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Error deleting file or folder

29 novembre 2003

Aaarrrrrggghhhhhhhh

One of the things that annoys me most of Windows is its supposed user-friendliness. One of its prime examples is its stubborn refusal to delete or move a file when it thinks a process has locked it. Sometimes it does it right, not allowing you to disrupt a running process by removing one its open resources, more often it just gets in the way. Sometimes giving the same command from the console enables you to delete/move the file, sometimes not. A few days ago I was so frustrated by this behaviour that I set out to find a solution to it.

One of the first links that pops up in Google if you search for windows “cannot delete” points to a Microsoft KB article appropriately titled You Cannot Delete a File or a Folder. Among the usual suggestions like verifying ACLs or file system integrity, the document points you to yet another KB article titled How to: Display a List of Processes That Have Files Open, which seems more relevant to the problem at hand. This document suggests you to download Process Explorer, a little-known free utility that allows you to browse open processes, display and close their open file handles, and lots of other useful things. If you haven’t heard of it before, and develop on Windows or power-use it, I definitely recommend downloading it.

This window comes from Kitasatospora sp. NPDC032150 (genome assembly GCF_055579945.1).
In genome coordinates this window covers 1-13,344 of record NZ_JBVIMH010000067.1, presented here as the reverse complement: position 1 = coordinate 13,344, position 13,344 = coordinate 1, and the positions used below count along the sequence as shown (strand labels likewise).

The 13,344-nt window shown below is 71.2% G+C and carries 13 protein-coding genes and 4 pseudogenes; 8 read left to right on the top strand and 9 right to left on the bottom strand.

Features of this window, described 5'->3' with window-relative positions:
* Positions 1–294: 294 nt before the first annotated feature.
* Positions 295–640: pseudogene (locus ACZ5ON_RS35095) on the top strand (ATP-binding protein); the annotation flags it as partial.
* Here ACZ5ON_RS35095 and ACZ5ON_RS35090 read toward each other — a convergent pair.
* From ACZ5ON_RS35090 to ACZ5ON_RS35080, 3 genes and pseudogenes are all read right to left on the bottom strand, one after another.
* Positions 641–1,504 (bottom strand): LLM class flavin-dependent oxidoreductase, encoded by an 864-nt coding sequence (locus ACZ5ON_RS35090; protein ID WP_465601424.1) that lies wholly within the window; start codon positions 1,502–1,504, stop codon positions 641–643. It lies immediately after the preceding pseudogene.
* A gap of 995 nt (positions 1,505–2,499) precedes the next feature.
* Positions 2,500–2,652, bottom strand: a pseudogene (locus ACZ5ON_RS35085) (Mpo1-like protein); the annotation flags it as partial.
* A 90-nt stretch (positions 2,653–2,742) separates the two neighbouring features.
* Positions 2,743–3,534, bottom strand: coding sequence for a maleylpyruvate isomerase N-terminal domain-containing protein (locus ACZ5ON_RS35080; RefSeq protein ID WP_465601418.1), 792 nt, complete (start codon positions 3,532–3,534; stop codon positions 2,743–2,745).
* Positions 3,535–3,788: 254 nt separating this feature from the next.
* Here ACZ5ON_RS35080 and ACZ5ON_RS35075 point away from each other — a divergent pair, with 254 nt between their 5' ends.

Objectdock

29 novembre 2003

Objectdock

Not much traffic here lately. I’ve been away to Cambridge (MA) for a while, then got back and had to work pretty hard since I have new projects to manage at work.

The new projects are all Windows-based, so I had to reinstall XP on my office desktop. After many months of using only Linux both at the office and at home, I was suprised by Windows speed, especially in dealing with local files. Of course it’s not hard to be faster than Nautilus, and in Linux I almost never use a graphical filemanager anyway, but it was a pleasant surprise.

After reinstalling Windows I spent some time trying to beautify my desktop. One of the things I have always envyed OSX is its wonderful panel, and after digging around for a while I found ObjectDock which is a really great piece of software. It emulates the Mac OSX panel in Windows, and can be used as a Windows toolbar replacement. There are lots of icons, skins, and docklets (clocks, system monitors, etc.) available from wincustomize, more docklets from YZdocklets, and a C++ SDK if you feel like developing your own docklets. Definitely recommended.